If you review and sell the top games, you have to stay vigilant against hacking and fraud. While it’s fun to test out the latest games, review your experience on your blog and sell them on your e-commerce site, it’s not fun to deal with a data breach. Hackers often consider small businesses low-hanging fruit when it comes to perpetuating cybercrimes.
Fortunately, defending your gaming business against attackers does not require the same caliber of combat readiness as the fictional Rico Rodriguez when he is about to infiltrate the Black Hand terrorist organization. With that in mind, here are ten quick tips to protect your business from an unexpected infiltration by the bad guys online:
1. Get Comprehensive Security
Make sure you have comprehensive security for your servers, whether your data center is physical, virtual, or on the cloud. Good virtualization security should include integrity monitoring, intrusion detection and prevention, and anti-malware with web reputation.
2.. Pick a Secure Platform.
If you’re selling games, you are probably using an eCommerce platform. Choose one that has a secure object-oriented programming language. Open source eCommerce software can vary in sophistication. Find one where hackers can’t access the administration panel because it’s removed from your public-facing servers.
3. Be PCI Compliant
Your customers trust you to give them the latest reviews on the games that they should buy, and you can honor their faith in your business by making sure that you are PCI compliant and protect their sensitive credit card data with a great Secure Sockets Layer (SSL). Make sure online checkout is as secure as possible.
4. Do not store sensitive data on your server.
Hackers thrive on finding servers with thousands of customer’s financial records. It’s a goldmine for them to hack into a server with a large volume of credit card numbers.
How much financial information do you need to keep? Just enough to handle charge-backs and refunds. Don’t keep old records. Instead, keep your database at a minimum. Yes, it’s more convenient for customers to check out with their cards on file, but a breach could ruin your business reputation.
It’s not just small businesses that are under attack. Last year, Anthem was hit by
cybercriminals and 80 million patients and employees records were affected. This sensitive information included names, birth dates, and social security. This breach could cost the company over $100 million. Some experts estimate it might be as high as 8 to 16 billion.
5. Ask Customers to Create Strong Passwords
Customers might prefer to require a minimum number of characters, symbols, or numbers when they have to create an account password, but it’s your responsibility to keep their information safe. So ask customers for more complex passwords. If customers complain that you’re too demanding, then just add a friendly note to the page about how complicated passwords ensures their safety.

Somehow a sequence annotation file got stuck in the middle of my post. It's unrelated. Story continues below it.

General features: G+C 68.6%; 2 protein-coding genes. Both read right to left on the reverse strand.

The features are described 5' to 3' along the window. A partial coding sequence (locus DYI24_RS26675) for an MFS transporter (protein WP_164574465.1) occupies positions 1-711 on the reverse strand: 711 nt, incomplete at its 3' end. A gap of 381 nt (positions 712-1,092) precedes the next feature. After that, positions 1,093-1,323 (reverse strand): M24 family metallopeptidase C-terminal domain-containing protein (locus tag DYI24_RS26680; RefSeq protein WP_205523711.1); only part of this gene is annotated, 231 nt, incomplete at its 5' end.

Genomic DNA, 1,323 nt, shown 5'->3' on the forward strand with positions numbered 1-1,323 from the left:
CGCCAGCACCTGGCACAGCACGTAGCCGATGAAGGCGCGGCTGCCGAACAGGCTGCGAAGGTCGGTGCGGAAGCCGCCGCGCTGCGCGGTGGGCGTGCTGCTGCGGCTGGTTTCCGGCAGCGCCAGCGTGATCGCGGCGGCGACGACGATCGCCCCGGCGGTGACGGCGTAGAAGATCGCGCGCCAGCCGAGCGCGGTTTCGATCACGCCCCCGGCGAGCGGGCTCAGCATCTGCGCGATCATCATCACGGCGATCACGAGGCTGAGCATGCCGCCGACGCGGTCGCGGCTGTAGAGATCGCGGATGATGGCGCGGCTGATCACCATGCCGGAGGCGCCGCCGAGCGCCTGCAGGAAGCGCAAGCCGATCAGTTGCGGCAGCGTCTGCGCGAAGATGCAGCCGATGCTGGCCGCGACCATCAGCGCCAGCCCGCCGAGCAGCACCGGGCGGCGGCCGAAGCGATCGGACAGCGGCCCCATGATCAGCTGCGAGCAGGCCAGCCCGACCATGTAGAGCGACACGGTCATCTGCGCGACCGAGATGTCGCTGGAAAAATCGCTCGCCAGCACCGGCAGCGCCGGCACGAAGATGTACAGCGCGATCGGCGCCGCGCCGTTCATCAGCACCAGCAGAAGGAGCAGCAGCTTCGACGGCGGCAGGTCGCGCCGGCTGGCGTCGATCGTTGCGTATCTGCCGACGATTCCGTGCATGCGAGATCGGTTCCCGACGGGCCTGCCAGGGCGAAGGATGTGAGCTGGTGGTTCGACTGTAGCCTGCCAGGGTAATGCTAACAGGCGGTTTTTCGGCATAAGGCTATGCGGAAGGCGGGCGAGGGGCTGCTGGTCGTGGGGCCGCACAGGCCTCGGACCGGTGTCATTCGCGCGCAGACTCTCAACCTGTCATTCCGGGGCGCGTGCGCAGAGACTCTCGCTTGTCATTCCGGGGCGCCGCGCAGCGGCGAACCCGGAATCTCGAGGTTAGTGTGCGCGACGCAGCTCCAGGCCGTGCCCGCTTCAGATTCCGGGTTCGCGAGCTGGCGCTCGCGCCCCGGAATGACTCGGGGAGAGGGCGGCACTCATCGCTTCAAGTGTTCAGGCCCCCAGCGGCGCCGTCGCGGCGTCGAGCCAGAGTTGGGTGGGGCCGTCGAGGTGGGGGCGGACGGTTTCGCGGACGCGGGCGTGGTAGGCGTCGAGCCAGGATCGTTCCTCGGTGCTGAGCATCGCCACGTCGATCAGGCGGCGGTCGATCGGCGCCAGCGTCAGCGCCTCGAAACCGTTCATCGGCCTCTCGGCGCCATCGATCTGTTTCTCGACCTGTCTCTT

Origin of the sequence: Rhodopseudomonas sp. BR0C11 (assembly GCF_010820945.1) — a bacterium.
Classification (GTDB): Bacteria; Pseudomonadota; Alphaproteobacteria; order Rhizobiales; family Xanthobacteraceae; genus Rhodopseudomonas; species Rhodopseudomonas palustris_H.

6. Be Alert to Suspicious Activity
You can automate with system alerts for transactions that might be suspicious. For instance, multiple transactions from the same IP address.
Be alert to the following suspicious behavior:
- ● Many orders from the same customer but with different credit cards.
- ● The use of phone numbers that are not from the same area as the billing address.
- ● A difference between the card holders name and the recipient’s name in theshipping address.
These are not necessarily signs of fraudulent behavior, but they can offer a valuable clue in association with other signs of suspicious behavior.
7. Use Layered security
Think of security like a fortress. You not only have a moat but crocodiles in it, too. You not only have high walls that are difficult to scale, but soldiers on the top prepared to rain down a storm of arrows. Similarly, to protect your website, you must have firewalls, contact forms, search queries, and login boxes. If a cybercriminal breaches one defense, there is another level of security to stop them.
8. Train your staff
There is no point developing a secure website but not ensure that your staff goes through intensive security training. Without this training, they might email customer information, send out a text with sensitive data, or say something during a chat session that undermines your website security.
9. Ask your hosting providers about their security measures
You should only host your eCommerce site with a company that offers its customers tight security measures. Does your host regularly monitor their servers to detect viruses or other malware? Is there a plan you can sign up to scan, detect, or remove any harmful software on your website?
You may be familiar with the escapades of Rico Rodriguez in Just Cause 3 but feel uncomfortable with the real life security measures you need to take. When you’re writing a review for the blog on your gaming eCommerce site, the last thing you want to consider is someone hacking your website and stealing credit card information or other sensitive information. Security precautions are not fun to handle, especially if you are not well- informed about the latest threats and scams online. However, this is not something that you can skip, hoping for the best. If you don’t know what steps to take, then hire a consultant, but ensuring high security for your customers is a necessary part of your business.